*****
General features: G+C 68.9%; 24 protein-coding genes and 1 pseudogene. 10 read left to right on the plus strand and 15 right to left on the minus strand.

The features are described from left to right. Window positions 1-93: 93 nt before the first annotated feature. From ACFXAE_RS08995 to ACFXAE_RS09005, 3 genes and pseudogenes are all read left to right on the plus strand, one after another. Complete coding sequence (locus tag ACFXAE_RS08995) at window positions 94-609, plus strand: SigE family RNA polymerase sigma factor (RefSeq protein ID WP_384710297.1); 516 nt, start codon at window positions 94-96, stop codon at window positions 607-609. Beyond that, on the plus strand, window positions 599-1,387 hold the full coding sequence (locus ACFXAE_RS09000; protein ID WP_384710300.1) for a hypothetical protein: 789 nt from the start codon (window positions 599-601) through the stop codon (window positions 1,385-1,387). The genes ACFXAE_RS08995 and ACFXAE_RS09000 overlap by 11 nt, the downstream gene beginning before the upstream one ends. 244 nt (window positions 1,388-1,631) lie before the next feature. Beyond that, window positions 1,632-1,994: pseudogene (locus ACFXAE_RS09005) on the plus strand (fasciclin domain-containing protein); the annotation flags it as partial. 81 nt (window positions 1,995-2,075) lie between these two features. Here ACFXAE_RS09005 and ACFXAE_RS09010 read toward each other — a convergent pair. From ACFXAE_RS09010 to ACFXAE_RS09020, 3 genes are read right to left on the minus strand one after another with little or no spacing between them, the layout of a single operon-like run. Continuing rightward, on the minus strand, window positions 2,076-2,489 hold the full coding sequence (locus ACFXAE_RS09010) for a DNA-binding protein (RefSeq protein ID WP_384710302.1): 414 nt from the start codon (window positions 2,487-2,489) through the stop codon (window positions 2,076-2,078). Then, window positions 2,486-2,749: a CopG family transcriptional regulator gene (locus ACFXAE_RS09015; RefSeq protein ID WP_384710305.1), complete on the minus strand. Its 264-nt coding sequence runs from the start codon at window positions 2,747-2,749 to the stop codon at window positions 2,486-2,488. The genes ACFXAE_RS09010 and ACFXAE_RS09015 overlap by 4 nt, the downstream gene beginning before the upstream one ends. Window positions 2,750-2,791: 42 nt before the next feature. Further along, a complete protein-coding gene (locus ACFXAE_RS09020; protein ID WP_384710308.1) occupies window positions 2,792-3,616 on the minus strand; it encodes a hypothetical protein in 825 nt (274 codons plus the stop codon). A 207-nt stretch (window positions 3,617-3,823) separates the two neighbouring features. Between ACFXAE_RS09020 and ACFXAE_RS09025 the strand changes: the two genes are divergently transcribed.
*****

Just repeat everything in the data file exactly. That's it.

General features: G+C 68.9%; 24 protein-coding genes and 1 pseudogene. 10 read left to right on the plus strand and 15 right to left on the minus strand.

The features are described from left to right. Window positions 1-93: 93 nt before the first annotated feature. From ACFXAE_RS08995 to ACFXAE_RS09005, 3 genes and pseudogenes are all read left to right on the plus strand, one after another. Complete coding sequence (locus tag ACFXAE_RS08995) at window positions 94-609, plus strand: SigE family RNA polymerase sigma factor (RefSeq protein ID WP_384710297.1); 516 nt, start codon at window positions 94-96, stop codon at window positions 607-609. Beyond that, on the plus strand, window positions 599-1,387 hold the full coding sequence (locus ACFXAE_RS09000; protein ID WP_384710300.1) for a hypothetical protein: 789 nt from the start codon (window positions 599-601) through the stop codon (window positions 1,385-1,387). The genes ACFXAE_RS08995 and ACFXAE_RS09000 overlap by 11 nt, the downstream gene beginning before the upstream one ends. 244 nt (window positions 1,388-1,631) lie before the next feature. Beyond that, window positions 1,632-1,994: pseudogene (locus ACFXAE_RS09005) on the plus strand (fasciclin domain-containing protein); the annotation flags it as partial. 81 nt (window positions 1,995-2,075) lie between these two features. Here ACFXAE_RS09005 and ACFXAE_RS09010 read toward each other — a convergent pair. From ACFXAE_RS09010 to ACFXAE_RS09020, 3 genes are read right to left on the minus strand one after another with little or no spacing between them, the layout of a single operon-like run. Continuing rightward, on the minus strand, window positions 2,076-2,489 hold the full coding sequence (locus ACFXAE_RS09010) for a DNA-binding protein (RefSeq protein ID WP_384710302.1): 414 nt from the start codon (window positions 2,487-2,489) through the stop codon (window positions 2,076-2,078). Then, window positions 2,486-2,749: a CopG family transcriptional regulator gene (locus ACFXAE_RS09015; RefSeq protein ID WP_384710305.1), complete on the minus strand. Its 264-nt coding sequence runs from the start codon at window positions 2,747-2,749 to the stop codon at window positions 2,486-2,488. The genes ACFXAE_RS09010 and ACFXAE_RS09015 overlap by 4 nt, the downstream gene beginning before the upstream one ends. Window positions 2,750-2,791: 42 nt before the next feature. Further along, a complete protein-coding gene (locus ACFXAE_RS09020; protein ID WP_384710308.1) occupies window positions 2,792-3,616 on the minus strand; it encodes a hypothetical protein in 825 nt (274 codons plus the stop codon). A 207-nt stretch (window positions 3,617-3,823) separates the two neighbouring features. Between ACFXAE_RS09020 and ACFXAE_RS09025 the strand changes: the two genes are divergently transcribed.